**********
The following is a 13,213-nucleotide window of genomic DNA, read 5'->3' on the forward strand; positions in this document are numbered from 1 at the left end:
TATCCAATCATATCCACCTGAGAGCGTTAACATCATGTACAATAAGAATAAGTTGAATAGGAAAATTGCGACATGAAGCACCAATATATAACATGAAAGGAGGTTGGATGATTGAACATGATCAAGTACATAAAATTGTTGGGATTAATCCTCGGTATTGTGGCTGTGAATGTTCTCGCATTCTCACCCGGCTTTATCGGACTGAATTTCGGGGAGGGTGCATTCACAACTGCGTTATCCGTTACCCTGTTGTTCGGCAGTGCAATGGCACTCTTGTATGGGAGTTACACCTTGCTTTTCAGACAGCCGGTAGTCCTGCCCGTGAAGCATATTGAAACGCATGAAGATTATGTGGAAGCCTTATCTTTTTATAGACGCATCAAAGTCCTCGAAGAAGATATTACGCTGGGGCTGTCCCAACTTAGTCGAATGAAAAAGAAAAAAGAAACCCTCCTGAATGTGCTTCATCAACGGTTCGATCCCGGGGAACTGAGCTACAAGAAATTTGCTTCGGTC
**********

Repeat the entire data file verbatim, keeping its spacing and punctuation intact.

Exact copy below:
The following is a 13,213-nucleotide window of genomic DNA, read 5'->3' on the forward strand; positions in this document are numbered from 1 at the left end:
TATCCAATCATATCCACCTGAGAGCGTTAACATCATGTACAATAAGAATAAGTTGAATAGGAAAATTGCGACATGAAGCACCAATATATAACATGAAAGGAGGTTGGATGATTGAACATGATCAAGTACATAAAATTGTTGGGATTAATCCTCGGTATTGTGGCTGTGAATGTTCTCGCATTCTCACCCGGCTTTATCGGACTGAATTTCGGGGAGGGTGCATTCACAACTGCGTTATCCGTTACCCTGTTGTTCGGCAGTGCAATGGCACTCTTGTATGGGAGTTACACCTTGCTTTTCAGACAGCCGGTAGTCCTGCCCGTGAAGCATATTGAAACGCATGAAGATTATGTGGAAGCCTTATCTTTTTATAGACGCATCAAAGTCCTCGAAGAAGATATTACGCTGGGGCTGTCCCAACTTAGTCGAATGAAAAAGAAAAAAGAAACCCTCCTGAATGTGCTTCATCAACGGTTCGATCCCGGGGAACTGAGCTACAAGAAATTTGCTTCGGTC